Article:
e13e30aa9f9648145bc023e3d4edf84f.ppt

- Количество слайдов: 22

Queueing and Scheduling Bridging the Gap Gideon Weiss University of Haifa CIRM Marseilles 12 -16 May, 2008

Gideon Weiss, University of Haifa, Scheduling and Queues, © 2008 1

Outline of the talk: We survey of some stochastic scheduling and queueing results and put them in context • Single machine - performance evaluation - batch vs stream • Parallel machines - pooling and pipelining • Job shop scheduling - the 10 x 10 problem - demo of job shop simulator • Fluid control of MCQN with IVQs joint work with Anat Kopzon and Yoni Nazarathy Gideon Weiss, University of Haifa, Scheduling and Queues, © 2008 2

Single Machine Scheduling - Batch of N jobs, Minimize flowtime, SPT optimal Three proofs #1: Pairwise interchange: #2: Calculate cost of each job: #3: In every pair of jobs one waits for the other (Matloff ‘ 86) Performance: ~30% savings Gideon Weiss, University of Haifa, Scheduling and Queues, © 2008 3

Single Machine Scheduling - Stream Arrival stream (release times) at NP-hard Work conservation: amount of work remaining independent of schedule Min Makespan = Max Utilization = Non-Idling = Work Conserving Min Flowtime = Min Waiting = Min Queue Length (Little’s Law) SEPT optimal: Waiting is done almost exclusively by long jobs F(List)/F(SEPT) = Longest jobs/Average jobs = Unbounded Gideon Weiss, University of Haifa, Scheduling and Queues, © 2008 4

Single Machine Scheduling - Computer Science Computers usually allocate processor sharing (round robin) Sojourn is Proporional to Length - Fair (same for LCFS) In internet: mice and elephants. Modern work (Mor Harchol Balther, Wierman, Scheller Wolfe) shows vast improvement by using SRPT with no penalty for long jobs Priority Rules - Bandit Problems and Gittins Index Preemptive scheduling, stochastic jobs, Gittins index (Klimov) optimal Whittle index - for restless bandits Nino Mora - Marginal Productivity Index Protocols ALOHA, TCP (vast literature), RED, etc. Gideon Weiss, University of Haifa, Scheduling and Queues, © 2008 5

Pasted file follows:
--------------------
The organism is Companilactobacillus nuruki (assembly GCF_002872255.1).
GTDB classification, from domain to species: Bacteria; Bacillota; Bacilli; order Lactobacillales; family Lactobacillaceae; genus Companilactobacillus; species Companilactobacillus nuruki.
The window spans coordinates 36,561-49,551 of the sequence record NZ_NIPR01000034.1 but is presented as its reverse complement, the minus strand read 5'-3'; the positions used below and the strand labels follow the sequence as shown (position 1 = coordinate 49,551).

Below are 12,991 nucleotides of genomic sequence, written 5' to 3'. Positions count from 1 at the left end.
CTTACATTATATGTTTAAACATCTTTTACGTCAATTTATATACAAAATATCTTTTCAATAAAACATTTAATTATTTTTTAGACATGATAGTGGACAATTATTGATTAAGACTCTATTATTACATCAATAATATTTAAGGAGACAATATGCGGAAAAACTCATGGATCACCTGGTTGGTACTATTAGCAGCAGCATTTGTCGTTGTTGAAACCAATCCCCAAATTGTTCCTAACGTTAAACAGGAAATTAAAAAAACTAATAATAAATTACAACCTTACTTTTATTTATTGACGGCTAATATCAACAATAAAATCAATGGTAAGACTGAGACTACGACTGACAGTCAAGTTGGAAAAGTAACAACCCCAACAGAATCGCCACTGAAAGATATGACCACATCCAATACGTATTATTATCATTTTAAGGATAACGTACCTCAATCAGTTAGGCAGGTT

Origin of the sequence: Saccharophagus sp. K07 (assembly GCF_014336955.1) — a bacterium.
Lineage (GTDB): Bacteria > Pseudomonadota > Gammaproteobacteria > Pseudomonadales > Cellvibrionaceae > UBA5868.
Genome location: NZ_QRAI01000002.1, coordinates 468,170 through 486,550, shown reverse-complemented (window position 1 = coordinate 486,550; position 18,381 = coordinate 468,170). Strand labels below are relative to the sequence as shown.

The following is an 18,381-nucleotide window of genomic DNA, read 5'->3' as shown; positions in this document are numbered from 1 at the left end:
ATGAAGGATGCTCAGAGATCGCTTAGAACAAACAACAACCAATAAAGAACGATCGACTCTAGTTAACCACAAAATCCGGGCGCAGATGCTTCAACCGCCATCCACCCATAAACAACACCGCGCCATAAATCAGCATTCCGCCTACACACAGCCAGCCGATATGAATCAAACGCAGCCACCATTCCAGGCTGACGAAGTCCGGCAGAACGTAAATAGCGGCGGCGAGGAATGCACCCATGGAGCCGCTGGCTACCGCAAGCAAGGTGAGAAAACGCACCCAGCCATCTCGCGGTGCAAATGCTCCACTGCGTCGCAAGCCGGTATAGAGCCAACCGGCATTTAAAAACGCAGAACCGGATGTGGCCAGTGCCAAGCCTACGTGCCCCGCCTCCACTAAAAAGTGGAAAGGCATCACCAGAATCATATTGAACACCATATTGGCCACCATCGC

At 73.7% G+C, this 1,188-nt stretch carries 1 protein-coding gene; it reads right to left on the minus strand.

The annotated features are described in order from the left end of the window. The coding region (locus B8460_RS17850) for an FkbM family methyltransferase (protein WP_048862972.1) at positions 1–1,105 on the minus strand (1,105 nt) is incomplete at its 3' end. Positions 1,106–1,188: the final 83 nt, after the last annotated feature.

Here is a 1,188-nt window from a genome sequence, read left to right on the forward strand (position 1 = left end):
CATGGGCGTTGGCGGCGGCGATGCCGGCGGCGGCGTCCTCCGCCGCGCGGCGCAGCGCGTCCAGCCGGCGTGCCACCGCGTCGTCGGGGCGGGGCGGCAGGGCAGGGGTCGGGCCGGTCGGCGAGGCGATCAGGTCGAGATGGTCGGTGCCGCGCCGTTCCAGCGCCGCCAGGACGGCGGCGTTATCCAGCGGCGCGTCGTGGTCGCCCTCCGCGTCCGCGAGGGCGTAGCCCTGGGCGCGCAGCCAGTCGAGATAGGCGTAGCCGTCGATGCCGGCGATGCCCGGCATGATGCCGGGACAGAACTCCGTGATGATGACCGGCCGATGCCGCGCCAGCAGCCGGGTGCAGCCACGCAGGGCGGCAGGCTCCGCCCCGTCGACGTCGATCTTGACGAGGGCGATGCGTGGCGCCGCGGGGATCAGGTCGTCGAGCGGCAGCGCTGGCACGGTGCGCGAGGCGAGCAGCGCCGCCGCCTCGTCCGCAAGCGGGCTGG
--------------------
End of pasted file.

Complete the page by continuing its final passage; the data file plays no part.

Single Machine Lessons Performance evaluation and comparison of policies Stream scheduling: same optimal policy, but very different costs Makespan = Utilization Flowtime = Queue length = Waiting time Gideon Weiss, University of Haifa, Scheduling and Queues, © 2008 6

Parallel Machine Scheduling - Batch Flowtime: SPT optimal. Stochastic jobs: SEPT optimal (for stochastically comparable jobs) Weber Varaiya Walrand ‘ 86 Makespan: NP-hard, but in practice list is almost optimal (end effect) Weighted Flowtime: NP-hard. WF(Smith Rule)/WF(Optimum)≤ 1. 2 For stochastic jobs, worst case performance of Smith Rule (c -Rule) ≤ 1+1/N 2 W ‘ 92 Lesson: With less information optimum may get closer to heuristic solution Gideon Weiss, University of Haifa, Scheduling and Queues, © 2008 7

Parallel Machine Scheduling - Batch Stochastic result: Expected flowtime for i. i. d. jobs: N jobs, M+1 machines: Lesson: Resource Pooling Gideon Weiss, University of Haifa, Scheduling and Queues, © 2008 8

Parallel Machine Scheduling - Stream In heavy traffic, parallel machines exhibit resource pooling. c -Rule or Gittins index scheduling are nearly optimal Lesson: Resource Pooling Gideon Weiss, University of Haifa, Scheduling and Queues, © 2008 9

Gideon Weiss, University of Haifa, Scheduling and Queues, © 2008 10